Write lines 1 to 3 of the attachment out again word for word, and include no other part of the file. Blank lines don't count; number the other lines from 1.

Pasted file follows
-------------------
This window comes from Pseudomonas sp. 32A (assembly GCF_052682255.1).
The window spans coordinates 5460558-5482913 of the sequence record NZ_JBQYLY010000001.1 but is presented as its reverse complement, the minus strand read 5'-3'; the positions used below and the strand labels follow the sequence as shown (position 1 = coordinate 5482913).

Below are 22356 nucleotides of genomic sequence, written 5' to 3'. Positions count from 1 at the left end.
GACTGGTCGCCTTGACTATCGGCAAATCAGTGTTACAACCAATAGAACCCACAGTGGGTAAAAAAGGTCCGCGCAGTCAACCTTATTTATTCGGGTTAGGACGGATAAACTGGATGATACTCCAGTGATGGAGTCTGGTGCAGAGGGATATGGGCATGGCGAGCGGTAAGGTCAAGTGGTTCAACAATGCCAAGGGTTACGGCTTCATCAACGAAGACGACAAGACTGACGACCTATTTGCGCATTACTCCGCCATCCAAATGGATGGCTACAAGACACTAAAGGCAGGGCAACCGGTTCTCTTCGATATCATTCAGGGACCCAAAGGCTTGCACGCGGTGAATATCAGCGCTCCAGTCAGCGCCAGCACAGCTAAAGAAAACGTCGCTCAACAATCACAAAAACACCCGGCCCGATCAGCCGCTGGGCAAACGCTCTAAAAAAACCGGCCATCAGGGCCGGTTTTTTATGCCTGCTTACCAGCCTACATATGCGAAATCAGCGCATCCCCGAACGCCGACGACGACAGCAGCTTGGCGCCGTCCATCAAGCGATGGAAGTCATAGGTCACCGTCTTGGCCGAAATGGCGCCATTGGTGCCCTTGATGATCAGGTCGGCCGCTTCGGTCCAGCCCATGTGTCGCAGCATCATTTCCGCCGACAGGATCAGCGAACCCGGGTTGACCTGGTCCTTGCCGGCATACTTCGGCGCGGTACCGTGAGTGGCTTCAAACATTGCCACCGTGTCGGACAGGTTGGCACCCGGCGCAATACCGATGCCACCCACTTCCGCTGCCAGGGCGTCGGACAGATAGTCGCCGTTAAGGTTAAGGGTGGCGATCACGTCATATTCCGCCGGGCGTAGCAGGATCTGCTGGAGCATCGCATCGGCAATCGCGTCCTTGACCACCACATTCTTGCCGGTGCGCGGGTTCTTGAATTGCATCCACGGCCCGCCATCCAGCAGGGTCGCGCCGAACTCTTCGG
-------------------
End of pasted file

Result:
This window comes from Pseudomonas sp. 32A (assembly GCF_052682255.1).
The window spans coordinates 5460558-5482913 of the sequence record NZ_JBQYLY010000001.1 but is presented as its reverse complement, the minus strand read 5'-3'; the positions used below and the strand labels follow the sequence as shown (position 1 = coordinate 5482913).

Below are 22356 nucleotides of genomic sequence, written 5' to 3'. Positions count from 1 at the left end.